WASHINGTON — Although Gary Hart has vowed that his resurrected presidential campaign will be about new ideas, most political experts believe the former Colorado senator is really running on one of the oldest ideas of all: resentment against the press.
To win supporters, political professionals say, the former Democratic front-runner must persuade people that his personal conduct does not bear on his public character and, further, that he was a victim of unfair press coverage seven months ago when reports about extramarital relationships led him to withdraw from the race.
"The press is the best issue he has going for him," said William Schneider, a scholar at the American Enterprise Institute and a political consultant to the Los Angeles Times. "It is much better than enlightened engagement or military reform," two of the "new ideas" on which Hart said his campaign is based.
Personal Queries Avoided
And, so far, it appears to be working. After an initial spate of questions in the first hours after Hart reopened his campaign Tuesday, reporters have avoided the personal questions. And Hart and his wife, Lee, have for the most part avoided taking questions of any kind.
The subject came up once when a student in New Hampshire asked Hart about his personal life, and again when another student in Sioux Falls, S.D., got up to say he thought it was terrible how the media had treated Hart.
When a reporter asked Lee Hart if she was surprised that the personal questions were not coming up, she answered: "The people of this country aren't interested in the personal questions. It's the people in your profession."
Yet Hart is enjoying enormous publicity. And some of it so far has seemed quite fawning. After following Hart to schools, where students are too young to vote but respond enthusiastically to the appearance of a celebrity, the New York Times reported Friday:
"The Washington experts may be dismissing Gary Hart's 'citizens' campaign' as a strange political sideshow. But, out in America, many people appear to like the no-frills, no-apologies effort, and that is making some of the other Democrats very nervous."
The challenge implicit in Hart's campaign is not restricted to the press.
"He's going after the whole institutional framework of modern presidential campaigning," including the pollsters, fund-raisers and political consultants, said Frank Greer, a prominent Democratic consultant. "Of course, that is a necessity because he has no staff and no money to hire any. So he decided to make a virtue out of the necessity, and I think that has populist appeal."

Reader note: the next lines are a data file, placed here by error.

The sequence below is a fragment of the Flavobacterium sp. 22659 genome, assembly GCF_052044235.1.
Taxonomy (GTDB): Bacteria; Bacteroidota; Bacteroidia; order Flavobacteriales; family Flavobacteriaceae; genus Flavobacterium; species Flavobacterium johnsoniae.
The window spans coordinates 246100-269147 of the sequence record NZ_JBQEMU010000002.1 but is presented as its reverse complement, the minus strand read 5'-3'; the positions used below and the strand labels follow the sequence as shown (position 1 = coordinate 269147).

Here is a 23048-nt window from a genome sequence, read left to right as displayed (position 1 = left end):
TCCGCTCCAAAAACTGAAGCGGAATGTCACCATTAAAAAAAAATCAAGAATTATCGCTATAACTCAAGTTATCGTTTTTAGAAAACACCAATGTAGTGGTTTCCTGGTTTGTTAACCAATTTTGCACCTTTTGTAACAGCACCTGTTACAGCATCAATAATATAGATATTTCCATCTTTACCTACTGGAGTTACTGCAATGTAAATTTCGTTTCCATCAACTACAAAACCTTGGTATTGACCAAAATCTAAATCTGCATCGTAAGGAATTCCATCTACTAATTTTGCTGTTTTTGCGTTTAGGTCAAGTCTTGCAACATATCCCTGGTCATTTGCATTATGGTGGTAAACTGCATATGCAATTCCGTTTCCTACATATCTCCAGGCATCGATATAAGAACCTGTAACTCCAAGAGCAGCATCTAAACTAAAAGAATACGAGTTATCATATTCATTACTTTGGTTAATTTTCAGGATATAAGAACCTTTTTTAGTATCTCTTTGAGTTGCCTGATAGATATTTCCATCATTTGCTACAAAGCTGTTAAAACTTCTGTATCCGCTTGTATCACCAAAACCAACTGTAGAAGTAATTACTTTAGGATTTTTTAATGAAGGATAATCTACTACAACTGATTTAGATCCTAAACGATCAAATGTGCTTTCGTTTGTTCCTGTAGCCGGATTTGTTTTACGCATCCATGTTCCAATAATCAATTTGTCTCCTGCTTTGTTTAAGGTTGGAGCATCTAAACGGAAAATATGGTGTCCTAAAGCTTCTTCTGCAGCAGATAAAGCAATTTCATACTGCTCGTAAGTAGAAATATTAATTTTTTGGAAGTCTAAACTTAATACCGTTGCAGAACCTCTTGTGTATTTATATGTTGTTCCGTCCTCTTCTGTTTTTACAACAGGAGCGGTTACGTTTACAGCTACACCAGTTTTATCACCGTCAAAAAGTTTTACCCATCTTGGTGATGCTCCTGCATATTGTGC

Running against the press is a familiar tactic for controversial politicians. It was an important theme in the presidential campaigns of George C. Wallace and a strain in the campaigns and presidency of Richard M. Nixon. More recently, it has been a favorite theme of embattled Arizona Gov. Evan Mecham.
The irony in Hart's case, however, is that to run a campaign as he intends without much money or organization, he must rely almost entirely on attracting free press coverage.
'Wants It Both Ways'
"He wants to have it both ways," said Howard Simons, director of the Nieman Foundation at Harvard. "To run against the press you have to use the press."
For the most part, despite enjoying enormous coverage, Hart has managed to avoid answering questions. He has not held any press conferences and departs without taking questions at his campaign stops.
After a reporter from the Los Angeles Times, sitting across the aisle from Hart on a plane, tried to strike up conversation by asking, "How's it going?" Hart campaign worker Sue Casey came up and said: "Thank you for asking just one question."
The Harts then closed their eyes and pretended to be asleep.
Hart has laced his speeches and appearances with jabs at the press, as he did in his appearance Tuesday night on ABC's "Nightline":
"No one owns the nomination and no one owns the right to run for President--including, if I may say so, the political press of this country," Hart said.
'A Wave of Sentiment'
"He is riding a wave of sentiment in this country that the press has gone too far," said Carter Askew, a political consultant who has worked with many of the nation's leading Democrats. Public opinion polls suggest that Americans are troubled by the media's recent disclosures about plagiarism by former Democratic candidate Joseph R. Biden Jr., marijuana smoking by former Supreme Court nominee Douglas H. Ginsburg and the premarital conception of Republican candidate Pat Robertson's first child.
"But, if the press backs off, they will be confirming that yes, this was unfair--and Gary Hart was the victim," Askew said.
Some papers do appear cautious at least in their public pronouncements about how they will deal with Hart's new candidacy.
The Miami Herald, whose report that Hart had spent a weekend with a Miami actress and model led to Hart's withdrawal last May, issued a terse statement: